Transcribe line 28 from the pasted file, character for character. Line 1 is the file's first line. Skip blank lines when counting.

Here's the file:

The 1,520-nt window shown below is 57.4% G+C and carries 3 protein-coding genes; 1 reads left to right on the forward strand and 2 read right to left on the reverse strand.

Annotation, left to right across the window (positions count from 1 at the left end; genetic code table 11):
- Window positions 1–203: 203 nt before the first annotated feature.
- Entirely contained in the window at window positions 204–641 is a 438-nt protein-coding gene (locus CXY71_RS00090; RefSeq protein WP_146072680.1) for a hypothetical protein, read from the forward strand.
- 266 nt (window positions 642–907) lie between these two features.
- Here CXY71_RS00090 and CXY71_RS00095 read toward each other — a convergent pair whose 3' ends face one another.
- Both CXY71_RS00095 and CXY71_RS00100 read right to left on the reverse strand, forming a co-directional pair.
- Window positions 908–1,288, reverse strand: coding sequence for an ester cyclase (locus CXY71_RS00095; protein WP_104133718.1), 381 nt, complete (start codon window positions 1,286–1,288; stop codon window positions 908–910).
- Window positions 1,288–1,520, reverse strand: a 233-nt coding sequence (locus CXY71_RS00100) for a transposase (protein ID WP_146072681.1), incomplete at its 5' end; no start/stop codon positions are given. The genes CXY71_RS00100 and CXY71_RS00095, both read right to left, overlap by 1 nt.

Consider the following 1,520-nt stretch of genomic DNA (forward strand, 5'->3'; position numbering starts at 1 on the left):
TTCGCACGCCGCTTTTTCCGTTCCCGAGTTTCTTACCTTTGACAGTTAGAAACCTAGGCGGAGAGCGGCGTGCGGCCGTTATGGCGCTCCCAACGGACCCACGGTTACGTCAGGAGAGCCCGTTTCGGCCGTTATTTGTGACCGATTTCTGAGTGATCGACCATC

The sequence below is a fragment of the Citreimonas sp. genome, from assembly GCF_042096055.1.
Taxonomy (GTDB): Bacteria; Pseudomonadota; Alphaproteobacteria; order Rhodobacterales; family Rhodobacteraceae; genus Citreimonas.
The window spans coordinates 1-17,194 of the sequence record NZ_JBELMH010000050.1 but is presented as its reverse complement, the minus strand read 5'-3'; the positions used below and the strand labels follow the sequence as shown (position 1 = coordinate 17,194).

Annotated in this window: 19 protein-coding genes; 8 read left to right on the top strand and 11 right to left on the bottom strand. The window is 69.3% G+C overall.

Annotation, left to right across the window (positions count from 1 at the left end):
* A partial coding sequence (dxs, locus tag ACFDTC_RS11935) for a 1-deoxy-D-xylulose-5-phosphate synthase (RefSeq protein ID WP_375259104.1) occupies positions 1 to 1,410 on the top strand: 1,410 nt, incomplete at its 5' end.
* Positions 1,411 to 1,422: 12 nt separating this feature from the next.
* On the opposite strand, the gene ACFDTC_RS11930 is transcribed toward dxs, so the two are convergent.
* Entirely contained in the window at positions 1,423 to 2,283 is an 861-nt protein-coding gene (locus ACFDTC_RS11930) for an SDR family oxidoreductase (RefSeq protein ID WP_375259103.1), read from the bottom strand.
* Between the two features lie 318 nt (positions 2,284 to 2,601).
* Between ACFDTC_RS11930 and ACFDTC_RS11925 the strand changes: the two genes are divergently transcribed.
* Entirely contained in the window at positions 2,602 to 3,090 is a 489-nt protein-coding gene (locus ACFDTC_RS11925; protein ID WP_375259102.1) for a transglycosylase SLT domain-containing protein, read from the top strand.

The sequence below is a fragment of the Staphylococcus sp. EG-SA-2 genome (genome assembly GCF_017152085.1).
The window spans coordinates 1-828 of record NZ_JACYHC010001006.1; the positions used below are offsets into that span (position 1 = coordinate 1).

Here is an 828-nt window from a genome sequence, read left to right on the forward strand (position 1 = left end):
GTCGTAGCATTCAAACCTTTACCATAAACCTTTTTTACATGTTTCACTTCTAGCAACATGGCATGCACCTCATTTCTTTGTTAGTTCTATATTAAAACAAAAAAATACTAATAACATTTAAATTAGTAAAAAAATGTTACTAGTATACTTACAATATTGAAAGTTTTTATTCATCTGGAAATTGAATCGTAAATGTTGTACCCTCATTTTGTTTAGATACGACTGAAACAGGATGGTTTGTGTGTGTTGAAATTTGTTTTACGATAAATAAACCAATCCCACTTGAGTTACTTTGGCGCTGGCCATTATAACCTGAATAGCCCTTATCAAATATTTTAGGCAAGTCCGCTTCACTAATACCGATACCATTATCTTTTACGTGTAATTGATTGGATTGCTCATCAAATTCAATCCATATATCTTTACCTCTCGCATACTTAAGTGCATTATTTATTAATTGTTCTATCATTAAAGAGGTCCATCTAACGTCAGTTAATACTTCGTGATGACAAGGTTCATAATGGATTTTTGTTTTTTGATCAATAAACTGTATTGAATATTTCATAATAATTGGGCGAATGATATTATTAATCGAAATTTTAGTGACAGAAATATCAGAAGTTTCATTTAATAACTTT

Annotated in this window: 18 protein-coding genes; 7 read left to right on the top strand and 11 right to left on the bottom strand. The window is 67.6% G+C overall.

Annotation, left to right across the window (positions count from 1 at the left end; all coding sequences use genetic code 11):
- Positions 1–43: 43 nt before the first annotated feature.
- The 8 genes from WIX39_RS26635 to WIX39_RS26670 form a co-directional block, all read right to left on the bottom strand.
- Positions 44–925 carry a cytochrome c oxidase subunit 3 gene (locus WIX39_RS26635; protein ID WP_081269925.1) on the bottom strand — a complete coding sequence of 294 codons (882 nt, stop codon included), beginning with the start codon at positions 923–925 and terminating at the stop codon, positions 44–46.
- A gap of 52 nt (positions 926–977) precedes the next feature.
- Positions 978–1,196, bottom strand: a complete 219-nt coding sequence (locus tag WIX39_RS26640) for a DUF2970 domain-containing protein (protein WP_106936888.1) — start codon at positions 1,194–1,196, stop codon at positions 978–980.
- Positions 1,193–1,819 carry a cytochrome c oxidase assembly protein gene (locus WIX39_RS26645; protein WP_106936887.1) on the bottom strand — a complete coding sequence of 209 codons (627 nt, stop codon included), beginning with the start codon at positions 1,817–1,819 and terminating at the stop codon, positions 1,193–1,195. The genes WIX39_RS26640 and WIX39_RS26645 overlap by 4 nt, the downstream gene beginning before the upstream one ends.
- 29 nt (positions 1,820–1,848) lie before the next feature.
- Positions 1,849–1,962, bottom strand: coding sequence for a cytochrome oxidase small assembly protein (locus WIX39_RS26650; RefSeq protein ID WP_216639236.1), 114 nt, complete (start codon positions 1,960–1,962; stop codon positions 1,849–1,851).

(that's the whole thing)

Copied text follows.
Annotated in this window: 18 protein-coding genes; 7 read left to right on the top strand and 11 right to left on the bottom strand. The window is 67.6% G+C overall.